A Detroit Land Bank demolition
Detroit Councilwoman Mary Sheffield is calling for a U.S. congressional hearing over the city’s federally funded demolition program.
Sheffield submitted a request for a hearing Tuesday, a day after the Free Press reported that federal authorities
had widened their probe over potential environmental hazards from contaminated dirt.
"There is a stark difference between neglect and blatant disregard for the rules and safety of the residents of Detroit," Sheffield told the Metro Times
Wednesday morning. "The recent Free Press
article regarding the demolition program and the dirt used to backfill holes is troubling at best, and at worst, a cause for debarment for those involved. So today I am committing to do my part to ensure that Detroiters are protected and neighborhoods are not negatively impacted by demolition."
The newspaper article raised serious questions about whether demolition companies used contaminated dirt to fill holes created by razing houses. The run-off from contaminated dirt poses serious health risks.
Mayor Duggan has long claimed that the lack of dirt was responsible for the escalating costs of demolishing more than 10,000 houses since he took office in 2014. The city demolished the homes using federal money that originally was intended to help financially struggling people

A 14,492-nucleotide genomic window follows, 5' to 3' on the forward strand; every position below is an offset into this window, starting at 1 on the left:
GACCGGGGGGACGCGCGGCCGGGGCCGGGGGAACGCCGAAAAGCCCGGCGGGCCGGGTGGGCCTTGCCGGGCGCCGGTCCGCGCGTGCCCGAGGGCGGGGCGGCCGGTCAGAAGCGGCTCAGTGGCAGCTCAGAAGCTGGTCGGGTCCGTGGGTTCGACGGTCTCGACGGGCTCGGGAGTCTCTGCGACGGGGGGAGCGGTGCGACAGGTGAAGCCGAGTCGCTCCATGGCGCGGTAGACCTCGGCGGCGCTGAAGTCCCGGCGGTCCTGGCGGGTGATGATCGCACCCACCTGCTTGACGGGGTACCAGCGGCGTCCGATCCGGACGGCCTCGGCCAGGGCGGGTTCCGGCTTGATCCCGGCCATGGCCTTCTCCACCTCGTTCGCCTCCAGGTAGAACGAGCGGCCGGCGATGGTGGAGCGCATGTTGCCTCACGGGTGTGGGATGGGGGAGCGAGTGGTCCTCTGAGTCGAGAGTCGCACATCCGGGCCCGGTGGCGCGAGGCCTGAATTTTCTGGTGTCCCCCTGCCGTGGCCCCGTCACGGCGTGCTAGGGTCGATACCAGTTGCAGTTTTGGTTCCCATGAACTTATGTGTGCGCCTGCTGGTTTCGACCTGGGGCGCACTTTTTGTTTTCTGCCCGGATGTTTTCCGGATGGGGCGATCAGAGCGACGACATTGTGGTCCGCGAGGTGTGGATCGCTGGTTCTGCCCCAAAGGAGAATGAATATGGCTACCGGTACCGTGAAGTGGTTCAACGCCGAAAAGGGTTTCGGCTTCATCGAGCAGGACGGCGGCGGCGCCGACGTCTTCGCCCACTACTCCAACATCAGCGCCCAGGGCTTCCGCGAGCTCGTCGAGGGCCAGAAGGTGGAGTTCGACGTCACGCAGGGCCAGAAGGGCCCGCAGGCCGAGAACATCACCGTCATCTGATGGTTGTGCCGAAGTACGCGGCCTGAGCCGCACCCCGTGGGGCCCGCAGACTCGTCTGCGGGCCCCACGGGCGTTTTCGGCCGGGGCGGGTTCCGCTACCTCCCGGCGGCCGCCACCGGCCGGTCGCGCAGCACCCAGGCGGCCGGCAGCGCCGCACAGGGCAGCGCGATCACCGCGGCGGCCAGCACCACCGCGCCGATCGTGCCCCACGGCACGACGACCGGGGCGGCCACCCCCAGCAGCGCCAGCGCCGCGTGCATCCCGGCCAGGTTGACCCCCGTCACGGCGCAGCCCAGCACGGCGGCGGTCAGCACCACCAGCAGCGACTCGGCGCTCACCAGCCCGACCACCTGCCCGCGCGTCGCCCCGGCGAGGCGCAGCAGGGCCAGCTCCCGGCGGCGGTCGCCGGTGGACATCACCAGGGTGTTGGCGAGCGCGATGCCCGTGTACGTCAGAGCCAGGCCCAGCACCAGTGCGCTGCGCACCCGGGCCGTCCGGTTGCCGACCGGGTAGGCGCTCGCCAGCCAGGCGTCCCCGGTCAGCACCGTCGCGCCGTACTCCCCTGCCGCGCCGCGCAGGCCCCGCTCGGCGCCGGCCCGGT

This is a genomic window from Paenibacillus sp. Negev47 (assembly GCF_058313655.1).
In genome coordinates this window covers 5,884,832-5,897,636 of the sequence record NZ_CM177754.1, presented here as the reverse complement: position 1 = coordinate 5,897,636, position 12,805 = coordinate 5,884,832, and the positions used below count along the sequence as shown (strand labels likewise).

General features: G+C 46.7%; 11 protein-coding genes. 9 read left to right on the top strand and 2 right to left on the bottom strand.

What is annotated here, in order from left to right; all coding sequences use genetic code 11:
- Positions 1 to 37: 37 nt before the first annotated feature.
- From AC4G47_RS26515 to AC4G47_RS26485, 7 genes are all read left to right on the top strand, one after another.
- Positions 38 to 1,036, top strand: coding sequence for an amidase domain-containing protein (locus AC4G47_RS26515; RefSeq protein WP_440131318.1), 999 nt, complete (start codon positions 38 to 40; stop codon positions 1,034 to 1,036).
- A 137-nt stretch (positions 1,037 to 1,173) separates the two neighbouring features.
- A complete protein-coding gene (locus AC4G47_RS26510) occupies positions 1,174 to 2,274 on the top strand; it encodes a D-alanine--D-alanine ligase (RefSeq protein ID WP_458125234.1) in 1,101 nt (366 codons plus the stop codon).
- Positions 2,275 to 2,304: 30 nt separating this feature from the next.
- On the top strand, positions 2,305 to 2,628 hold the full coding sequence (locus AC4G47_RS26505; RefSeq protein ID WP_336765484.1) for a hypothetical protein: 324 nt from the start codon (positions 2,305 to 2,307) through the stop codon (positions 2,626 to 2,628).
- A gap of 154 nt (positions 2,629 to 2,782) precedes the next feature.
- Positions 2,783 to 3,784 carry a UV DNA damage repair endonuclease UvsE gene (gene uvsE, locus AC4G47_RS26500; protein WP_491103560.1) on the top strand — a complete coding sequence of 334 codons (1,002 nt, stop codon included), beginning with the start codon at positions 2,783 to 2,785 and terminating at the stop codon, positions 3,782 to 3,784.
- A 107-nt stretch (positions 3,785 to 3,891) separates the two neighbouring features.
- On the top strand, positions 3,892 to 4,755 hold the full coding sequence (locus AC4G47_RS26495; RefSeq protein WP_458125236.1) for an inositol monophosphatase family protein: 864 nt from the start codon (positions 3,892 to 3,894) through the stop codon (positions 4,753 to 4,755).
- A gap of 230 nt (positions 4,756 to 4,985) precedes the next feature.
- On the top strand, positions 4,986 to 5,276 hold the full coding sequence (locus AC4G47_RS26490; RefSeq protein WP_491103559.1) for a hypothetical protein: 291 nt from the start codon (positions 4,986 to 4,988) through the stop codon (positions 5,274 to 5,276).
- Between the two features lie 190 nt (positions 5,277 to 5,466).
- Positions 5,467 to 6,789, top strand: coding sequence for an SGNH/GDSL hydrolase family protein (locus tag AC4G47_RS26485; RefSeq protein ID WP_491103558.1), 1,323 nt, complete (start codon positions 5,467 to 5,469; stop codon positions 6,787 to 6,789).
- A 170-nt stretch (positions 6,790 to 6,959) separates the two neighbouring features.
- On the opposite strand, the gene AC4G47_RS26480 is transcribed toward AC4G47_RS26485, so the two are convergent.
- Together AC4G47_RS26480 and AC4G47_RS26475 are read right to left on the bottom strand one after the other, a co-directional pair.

save their homes from foreclosure.
Reporter Charlie LeDuff first broke news of the contaminated dirt
in August 2018.
In a memo obtained by Metro Times,
Sheffield is requesting a detailed response from the Detroit Building Authority, which is responsible for oversight of the demolition program. The councilwoman also wants the city to "detail its protocols for verifying materials used to backfill holes left after demolition."
In addition, Sheffield is requesting correspondence from the state and federal agencies responsible for overseeing the demolition program.
"It is my intention to make what has transpired as fully transparent to the community and ensure that residents of Detroit are protected throughout the demolition process," Sheffield wrote in the memo. "As such, I intend to also call for a Congressional Hearing, open to public participation on the matter."
The demolition program has been the subject of a grand jury investigation
for several years. Among the allegations are that Duggan appointees rigged bids and manipulated records. Some demo companies also are accused of getting paid for work they didn't perform.
In the summer of 2017, the city was required to return $6.4 million
for improper expenses.
Experts also believe the demolition program is to blame for a significant spike in lead contamination.
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